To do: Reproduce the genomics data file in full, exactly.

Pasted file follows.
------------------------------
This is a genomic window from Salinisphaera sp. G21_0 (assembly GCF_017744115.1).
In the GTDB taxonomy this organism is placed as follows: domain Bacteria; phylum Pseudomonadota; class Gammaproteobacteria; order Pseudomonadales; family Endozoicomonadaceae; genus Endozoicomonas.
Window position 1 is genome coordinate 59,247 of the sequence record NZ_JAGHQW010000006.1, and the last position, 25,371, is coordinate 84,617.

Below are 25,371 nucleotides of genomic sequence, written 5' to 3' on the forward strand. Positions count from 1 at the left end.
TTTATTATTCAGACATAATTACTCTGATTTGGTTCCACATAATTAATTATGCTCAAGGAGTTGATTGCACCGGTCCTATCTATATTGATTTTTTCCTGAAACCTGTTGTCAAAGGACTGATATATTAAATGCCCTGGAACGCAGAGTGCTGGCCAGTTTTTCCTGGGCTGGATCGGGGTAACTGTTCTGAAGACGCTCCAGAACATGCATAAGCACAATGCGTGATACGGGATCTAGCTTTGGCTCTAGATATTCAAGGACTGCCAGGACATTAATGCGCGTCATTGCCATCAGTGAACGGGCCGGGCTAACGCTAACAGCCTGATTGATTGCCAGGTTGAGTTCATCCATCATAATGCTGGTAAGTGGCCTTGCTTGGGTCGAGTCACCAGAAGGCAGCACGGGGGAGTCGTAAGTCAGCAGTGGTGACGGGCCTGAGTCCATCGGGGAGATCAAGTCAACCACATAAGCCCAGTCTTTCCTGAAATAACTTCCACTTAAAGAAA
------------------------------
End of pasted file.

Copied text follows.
This is a genomic window from Salinisphaera sp. G21_0 (assembly GCF_017744115.1).
In the GTDB taxonomy this organism is placed as follows: domain Bacteria; phylum Pseudomonadota; class Gammaproteobacteria; order Pseudomonadales; family Endozoicomonadaceae; genus Endozoicomonas.
Window position 1 is genome coordinate 59,247 of the sequence record NZ_JAGHQW010000006.1, and the last position, 25,371, is coordinate 84,617.

Below are 25,371 nucleotides of genomic sequence, written 5' to 3' on the forward strand. Positions count from 1 at the left end.
TTTATTATTCAGACATAATTACTCTGATTTGGTTCCACATAATTAATTATGCTCAAGGAGTTGATTGCACCGGTCCTATCTATATTGATTTTTTCCTGAAACCTGTTGTCAAAGGACTGATATATTAAATGCCCTGGAACGCAGAGTGCTGGCCAGTTTTTCCTGGGCTGGATCGGGGTAACTGTTCTGAAGACGCTCCAGAACATGCATAAGCACAATGCGTGATACGGGATCTAGCTTTGGCTCTAGATATTCAAGGACTGCCAGGACATTAATGCGCGTCATTGCCATCAGTGAACGGGCCGGGCTAACGCTAACAGCCTGATTGATTGCCAGGTTGAGTTCATCCATCATAATGCTGGTAAGTGGCCTTGCTTGGGTCGAGTCACCAGAAGGCAGCACGGGGGAGTCGTAAGTCAGCAGTGGTGACGGGCCTGAGTCCATCGGGGAGATCAAGTCAACCACATAAGCCCAGTCTTTCCTGAAATAACTTCCACTTAAAGAAA